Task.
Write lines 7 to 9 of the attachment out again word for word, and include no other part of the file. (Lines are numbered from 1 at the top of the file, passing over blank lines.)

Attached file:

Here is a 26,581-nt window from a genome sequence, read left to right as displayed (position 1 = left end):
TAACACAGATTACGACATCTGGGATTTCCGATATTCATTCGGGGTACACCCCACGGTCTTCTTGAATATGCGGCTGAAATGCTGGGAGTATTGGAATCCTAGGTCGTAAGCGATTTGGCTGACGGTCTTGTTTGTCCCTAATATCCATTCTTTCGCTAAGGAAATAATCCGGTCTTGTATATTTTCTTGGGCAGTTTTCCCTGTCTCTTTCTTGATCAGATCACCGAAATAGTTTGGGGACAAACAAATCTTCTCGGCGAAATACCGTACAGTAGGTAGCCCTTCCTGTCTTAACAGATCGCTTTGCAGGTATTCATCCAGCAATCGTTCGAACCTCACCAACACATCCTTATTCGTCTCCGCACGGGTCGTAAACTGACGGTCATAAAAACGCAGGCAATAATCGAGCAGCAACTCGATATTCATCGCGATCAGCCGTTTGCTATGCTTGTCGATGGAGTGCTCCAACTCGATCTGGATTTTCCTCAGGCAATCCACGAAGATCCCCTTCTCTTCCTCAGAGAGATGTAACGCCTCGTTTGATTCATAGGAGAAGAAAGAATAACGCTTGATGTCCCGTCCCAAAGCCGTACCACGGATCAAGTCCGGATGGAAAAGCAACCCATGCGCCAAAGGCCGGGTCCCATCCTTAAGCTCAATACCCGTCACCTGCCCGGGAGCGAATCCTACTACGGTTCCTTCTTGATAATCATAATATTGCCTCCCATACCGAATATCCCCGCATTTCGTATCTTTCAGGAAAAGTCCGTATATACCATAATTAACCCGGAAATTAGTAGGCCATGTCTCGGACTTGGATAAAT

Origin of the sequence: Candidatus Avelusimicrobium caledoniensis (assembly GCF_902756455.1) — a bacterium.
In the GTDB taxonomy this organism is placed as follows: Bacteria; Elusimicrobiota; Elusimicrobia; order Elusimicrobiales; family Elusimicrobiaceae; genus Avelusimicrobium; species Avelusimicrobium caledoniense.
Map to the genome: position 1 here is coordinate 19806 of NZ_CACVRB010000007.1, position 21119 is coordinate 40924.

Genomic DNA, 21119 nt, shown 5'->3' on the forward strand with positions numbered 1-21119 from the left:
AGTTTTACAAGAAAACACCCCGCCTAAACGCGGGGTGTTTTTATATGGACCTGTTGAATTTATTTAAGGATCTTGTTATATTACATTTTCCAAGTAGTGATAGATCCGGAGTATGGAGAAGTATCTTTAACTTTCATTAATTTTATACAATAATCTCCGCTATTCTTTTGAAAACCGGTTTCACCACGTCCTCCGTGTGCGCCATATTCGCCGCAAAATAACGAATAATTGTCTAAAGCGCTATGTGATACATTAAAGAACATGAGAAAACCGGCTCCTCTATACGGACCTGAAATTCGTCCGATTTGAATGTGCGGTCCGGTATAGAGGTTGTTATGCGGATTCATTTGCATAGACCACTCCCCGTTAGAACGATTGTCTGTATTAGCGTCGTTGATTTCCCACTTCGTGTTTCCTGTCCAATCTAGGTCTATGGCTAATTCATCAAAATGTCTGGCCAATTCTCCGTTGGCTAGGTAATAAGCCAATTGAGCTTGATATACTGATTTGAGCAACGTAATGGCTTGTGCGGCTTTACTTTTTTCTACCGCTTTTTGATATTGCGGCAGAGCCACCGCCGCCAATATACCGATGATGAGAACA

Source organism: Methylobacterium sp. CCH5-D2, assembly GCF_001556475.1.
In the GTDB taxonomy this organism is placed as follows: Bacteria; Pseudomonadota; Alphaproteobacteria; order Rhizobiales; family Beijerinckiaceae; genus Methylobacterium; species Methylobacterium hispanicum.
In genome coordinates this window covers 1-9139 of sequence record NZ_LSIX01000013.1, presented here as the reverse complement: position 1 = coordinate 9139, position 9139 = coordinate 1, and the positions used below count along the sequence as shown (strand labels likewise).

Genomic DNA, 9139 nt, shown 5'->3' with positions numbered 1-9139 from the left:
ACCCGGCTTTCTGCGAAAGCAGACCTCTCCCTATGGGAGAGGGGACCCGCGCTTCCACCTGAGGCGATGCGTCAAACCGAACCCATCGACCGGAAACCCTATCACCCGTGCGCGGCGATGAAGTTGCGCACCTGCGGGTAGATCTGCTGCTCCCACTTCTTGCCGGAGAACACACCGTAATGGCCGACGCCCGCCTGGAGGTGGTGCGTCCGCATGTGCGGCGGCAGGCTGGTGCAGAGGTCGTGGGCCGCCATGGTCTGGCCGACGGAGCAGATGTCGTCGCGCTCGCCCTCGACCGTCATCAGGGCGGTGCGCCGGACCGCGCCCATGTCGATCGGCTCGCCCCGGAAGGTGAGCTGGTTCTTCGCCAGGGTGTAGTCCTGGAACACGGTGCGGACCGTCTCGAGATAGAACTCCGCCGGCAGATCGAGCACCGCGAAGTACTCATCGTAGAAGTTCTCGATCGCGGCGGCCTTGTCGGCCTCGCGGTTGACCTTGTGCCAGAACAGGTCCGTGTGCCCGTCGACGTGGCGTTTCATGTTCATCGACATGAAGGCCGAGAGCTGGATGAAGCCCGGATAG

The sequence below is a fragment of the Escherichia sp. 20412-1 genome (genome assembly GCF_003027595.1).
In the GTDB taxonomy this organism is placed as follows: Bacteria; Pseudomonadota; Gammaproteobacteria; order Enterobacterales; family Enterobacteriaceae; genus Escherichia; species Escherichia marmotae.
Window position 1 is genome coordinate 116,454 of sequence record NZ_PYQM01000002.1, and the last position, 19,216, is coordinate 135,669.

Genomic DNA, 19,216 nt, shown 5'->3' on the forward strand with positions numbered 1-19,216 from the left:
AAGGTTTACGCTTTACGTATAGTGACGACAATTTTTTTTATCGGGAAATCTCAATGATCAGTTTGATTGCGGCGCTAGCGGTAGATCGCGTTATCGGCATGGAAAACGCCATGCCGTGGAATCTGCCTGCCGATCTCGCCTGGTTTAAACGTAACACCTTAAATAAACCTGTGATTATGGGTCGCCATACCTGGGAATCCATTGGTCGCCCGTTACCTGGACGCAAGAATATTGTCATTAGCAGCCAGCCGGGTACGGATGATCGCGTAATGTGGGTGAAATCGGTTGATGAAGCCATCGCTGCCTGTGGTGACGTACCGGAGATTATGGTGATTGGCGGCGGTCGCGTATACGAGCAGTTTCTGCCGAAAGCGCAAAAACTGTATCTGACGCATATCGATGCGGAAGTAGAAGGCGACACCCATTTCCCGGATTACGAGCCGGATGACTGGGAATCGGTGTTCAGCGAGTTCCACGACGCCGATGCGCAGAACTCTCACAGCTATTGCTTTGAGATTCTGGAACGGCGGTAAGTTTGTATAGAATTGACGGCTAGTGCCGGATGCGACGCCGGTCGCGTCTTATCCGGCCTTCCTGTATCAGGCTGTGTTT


AGTTTTACAAGAAAACACCCCGCCTAAACGCGGGGTGTTTTTATATGGACCTGTTGAATTTATTTAAGGATCTTGTTATATTACATTTTCCAAGTAGTGATAGATCCGGAGTATGGAGAAGTATCTTTAACTTTCATTAATTTTATACAATAATCTCCGCTATTCTTTTGAAAACCGGTTTCACCACGTCCTCCGTGTGCGCCATATTCGCCGCAAAATAACGAATAATTGTCTAAAGCGCTATGTGATACATTAAAGAACATGAGAAAACCGGCTCCTCTATACGGACCTGAAATTCGTCCGATTTGAATGTGCGGTCCGGTATAGAGGTTGTTATGCGGATTCATTTGCATAGACCACTCCCCGTTAGAACGATTGTCTGTATTAGCGTCGTTGATTTCCCACTTCGTGTTTCCTGTCCAATCTAGGTCTATGGCTAATTCATCAAAATGTCTGGCCAATTCTCCGTTGGCTAGGTAATAAGCCAATTGAGCTTGATATACTGATTTGAGCAACGTAATGGCTTGTGCGGCTTTACTTTTTTCTACCGCTTTTTGATATTGCGGCAGAGCCACCGCCGCCAATATACCGATGATGAGAACA

Source organism: Methylobacterium sp. CCH5-D2, assembly GCF_001556475.1.
In the GTDB taxonomy this organism is placed as follows: Bacteria; Pseudomonadota; Alphaproteobacteria; order Rhizobiales; family Beijerinckiaceae; genus Methylobacterium; species Methylobacterium hispanicum.